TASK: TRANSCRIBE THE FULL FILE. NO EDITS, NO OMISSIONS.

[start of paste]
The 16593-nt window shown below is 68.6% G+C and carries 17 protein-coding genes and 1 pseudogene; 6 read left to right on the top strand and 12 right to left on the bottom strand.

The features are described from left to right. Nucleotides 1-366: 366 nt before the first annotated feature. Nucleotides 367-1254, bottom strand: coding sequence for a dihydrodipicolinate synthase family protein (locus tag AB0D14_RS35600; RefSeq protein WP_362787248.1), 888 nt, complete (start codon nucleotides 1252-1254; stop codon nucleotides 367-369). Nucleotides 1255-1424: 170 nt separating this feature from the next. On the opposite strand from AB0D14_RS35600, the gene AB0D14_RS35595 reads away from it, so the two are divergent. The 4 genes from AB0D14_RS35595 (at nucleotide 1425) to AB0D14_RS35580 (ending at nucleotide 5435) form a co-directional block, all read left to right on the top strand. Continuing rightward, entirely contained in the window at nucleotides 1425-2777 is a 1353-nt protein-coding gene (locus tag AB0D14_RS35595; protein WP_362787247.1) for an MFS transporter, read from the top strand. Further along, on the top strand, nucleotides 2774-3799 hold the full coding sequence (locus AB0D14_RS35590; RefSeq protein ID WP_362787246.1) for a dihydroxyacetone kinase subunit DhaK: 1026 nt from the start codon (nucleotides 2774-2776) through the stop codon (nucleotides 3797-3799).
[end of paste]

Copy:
The 16593-nt window shown below is 68.6% G+C and carries 17 protein-coding genes and 1 pseudogene; 6 read left to right on the top strand and 12 right to left on the bottom strand.

The features are described from left to right. Nucleotides 1-366: 366 nt before the first annotated feature. Nucleotides 367-1254, bottom strand: coding sequence for a dihydrodipicolinate synthase family protein (locus tag AB0D14_RS35600; RefSeq protein WP_362787248.1), 888 nt, complete (start codon nucleotides 1252-1254; stop codon nucleotides 367-369). Nucleotides 1255-1424: 170 nt separating this feature from the next. On the opposite strand from AB0D14_RS35600, the gene AB0D14_RS35595 reads away from it, so the two are divergent. The 4 genes from AB0D14_RS35595 (at nucleotide 1425) to AB0D14_RS35580 (ending at nucleotide 5435) form a co-directional block, all read left to right on the top strand. Continuing rightward, entirely contained in the window at nucleotides 1425-2777 is a 1353-nt protein-coding gene (locus tag AB0D14_RS35595; protein WP_362787247.1) for an MFS transporter, read from the top strand. Further along, on the top strand, nucleotides 2774-3799 hold the full coding sequence (locus AB0D14_RS35590; RefSeq protein ID WP_362787246.1) for a dihydroxyacetone kinase subunit DhaK: 1026 nt from the start codon (nucleotides 2774-2776) through the stop codon (nucleotides 3797-3799).